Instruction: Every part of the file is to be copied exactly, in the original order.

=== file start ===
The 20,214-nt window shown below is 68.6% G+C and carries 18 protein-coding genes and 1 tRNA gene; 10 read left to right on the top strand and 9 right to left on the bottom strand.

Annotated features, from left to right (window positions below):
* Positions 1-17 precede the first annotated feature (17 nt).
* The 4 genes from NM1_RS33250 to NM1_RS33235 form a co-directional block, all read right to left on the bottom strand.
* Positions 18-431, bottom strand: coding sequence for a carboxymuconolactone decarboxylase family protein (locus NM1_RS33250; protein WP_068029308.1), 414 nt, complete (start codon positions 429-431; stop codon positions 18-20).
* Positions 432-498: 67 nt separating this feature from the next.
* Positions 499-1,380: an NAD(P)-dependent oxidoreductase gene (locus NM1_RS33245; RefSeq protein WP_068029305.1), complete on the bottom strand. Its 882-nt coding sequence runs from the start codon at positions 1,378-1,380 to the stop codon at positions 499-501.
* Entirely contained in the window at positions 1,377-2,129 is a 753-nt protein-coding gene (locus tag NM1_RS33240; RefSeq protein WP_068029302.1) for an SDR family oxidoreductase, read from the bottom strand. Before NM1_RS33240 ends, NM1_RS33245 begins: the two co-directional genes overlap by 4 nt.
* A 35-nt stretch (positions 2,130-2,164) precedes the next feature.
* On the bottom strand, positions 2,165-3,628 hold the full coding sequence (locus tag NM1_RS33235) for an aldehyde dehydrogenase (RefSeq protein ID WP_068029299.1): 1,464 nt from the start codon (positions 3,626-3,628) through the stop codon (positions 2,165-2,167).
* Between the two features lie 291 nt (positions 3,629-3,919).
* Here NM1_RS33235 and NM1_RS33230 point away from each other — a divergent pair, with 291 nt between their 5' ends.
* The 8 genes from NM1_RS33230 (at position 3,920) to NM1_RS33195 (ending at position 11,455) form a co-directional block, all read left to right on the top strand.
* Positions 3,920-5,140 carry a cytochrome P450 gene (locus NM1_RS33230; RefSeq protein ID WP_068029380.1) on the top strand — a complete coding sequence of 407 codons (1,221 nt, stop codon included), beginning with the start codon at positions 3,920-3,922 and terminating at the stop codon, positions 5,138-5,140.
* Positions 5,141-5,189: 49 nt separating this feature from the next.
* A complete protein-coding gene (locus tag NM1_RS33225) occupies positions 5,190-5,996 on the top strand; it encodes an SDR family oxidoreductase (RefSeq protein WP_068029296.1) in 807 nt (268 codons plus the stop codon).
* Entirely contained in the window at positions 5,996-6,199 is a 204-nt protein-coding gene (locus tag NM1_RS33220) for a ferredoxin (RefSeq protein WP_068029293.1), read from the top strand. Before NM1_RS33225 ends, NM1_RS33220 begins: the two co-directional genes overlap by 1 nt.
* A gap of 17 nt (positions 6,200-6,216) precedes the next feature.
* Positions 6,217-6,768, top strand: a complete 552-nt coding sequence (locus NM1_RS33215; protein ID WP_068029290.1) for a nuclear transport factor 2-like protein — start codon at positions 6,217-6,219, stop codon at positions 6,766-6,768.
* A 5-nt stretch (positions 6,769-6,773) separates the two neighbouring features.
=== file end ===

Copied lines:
The 20,214-nt window shown below is 68.6% G+C and carries 18 protein-coding genes and 1 tRNA gene; 10 read left to right on the top strand and 9 right to left on the bottom strand.

Annotated features, from left to right (window positions below):
* Positions 1-17 precede the first annotated feature (17 nt).
* The 4 genes from NM1_RS33250 to NM1_RS33235 form a co-directional block, all read right to left on the bottom strand.
* Positions 18-431, bottom strand: coding sequence for a carboxymuconolactone decarboxylase family protein (locus NM1_RS33250; protein WP_068029308.1), 414 nt, complete (start codon positions 429-431; stop codon positions 18-20).
* Positions 432-498: 67 nt separating this feature from the next.
* Positions 499-1,380: an NAD(P)-dependent oxidoreductase gene (locus NM1_RS33245; RefSeq protein WP_068029305.1), complete on the bottom strand. Its 882-nt coding sequence runs from the start codon at positions 1,378-1,380 to the stop codon at positions 499-501.
* Entirely contained in the window at positions 1,377-2,129 is a 753-nt protein-coding gene (locus tag NM1_RS33240; RefSeq protein WP_068029302.1) for an SDR family oxidoreductase, read from the bottom strand. Before NM1_RS33240 ends, NM1_RS33245 begins: the two co-directional genes overlap by 4 nt.
* A 35-nt stretch (positions 2,130-2,164) precedes the next feature.
* On the bottom strand, positions 2,165-3,628 hold the full coding sequence (locus tag NM1_RS33235) for an aldehyde dehydrogenase (RefSeq protein ID WP_068029299.1): 1,464 nt from the start codon (positions 3,626-3,628) through the stop codon (positions 2,165-2,167).
* Between the two features lie 291 nt (positions 3,629-3,919).
* Here NM1_RS33235 and NM1_RS33230 point away from each other — a divergent pair, with 291 nt between their 5' ends.
* The 8 genes from NM1_RS33230 (at position 3,920) to NM1_RS33195 (ending at position 11,455) form a co-directional block, all read left to right on the top strand.
* Positions 3,920-5,140 carry a cytochrome P450 gene (locus NM1_RS33230; RefSeq protein ID WP_068029380.1) on the top strand — a complete coding sequence of 407 codons (1,221 nt, stop codon included), beginning with the start codon at positions 3,920-3,922 and terminating at the stop codon, positions 5,138-5,140.
* Positions 5,141-5,189: 49 nt separating this feature from the next.
* A complete protein-coding gene (locus tag NM1_RS33225) occupies positions 5,190-5,996 on the top strand; it encodes an SDR family oxidoreductase (RefSeq protein WP_068029296.1) in 807 nt (268 codons plus the stop codon).
* Entirely contained in the window at positions 5,996-6,199 is a 204-nt protein-coding gene (locus tag NM1_RS33220) for a ferredoxin (RefSeq protein WP_068029293.1), read from the top strand. Before NM1_RS33225 ends, NM1_RS33220 begins: the two co-directional genes overlap by 1 nt.
* A gap of 17 nt (positions 6,200-6,216) precedes the next feature.
* Positions 6,217-6,768, top strand: a complete 552-nt coding sequence (locus NM1_RS33215; protein ID WP_068029290.1) for a nuclear transport factor 2-like protein — start codon at positions 6,217-6,219, stop codon at positions 6,766-6,768.
* A 5-nt stretch (positions 6,769-6,773) separates the two neighbouring features.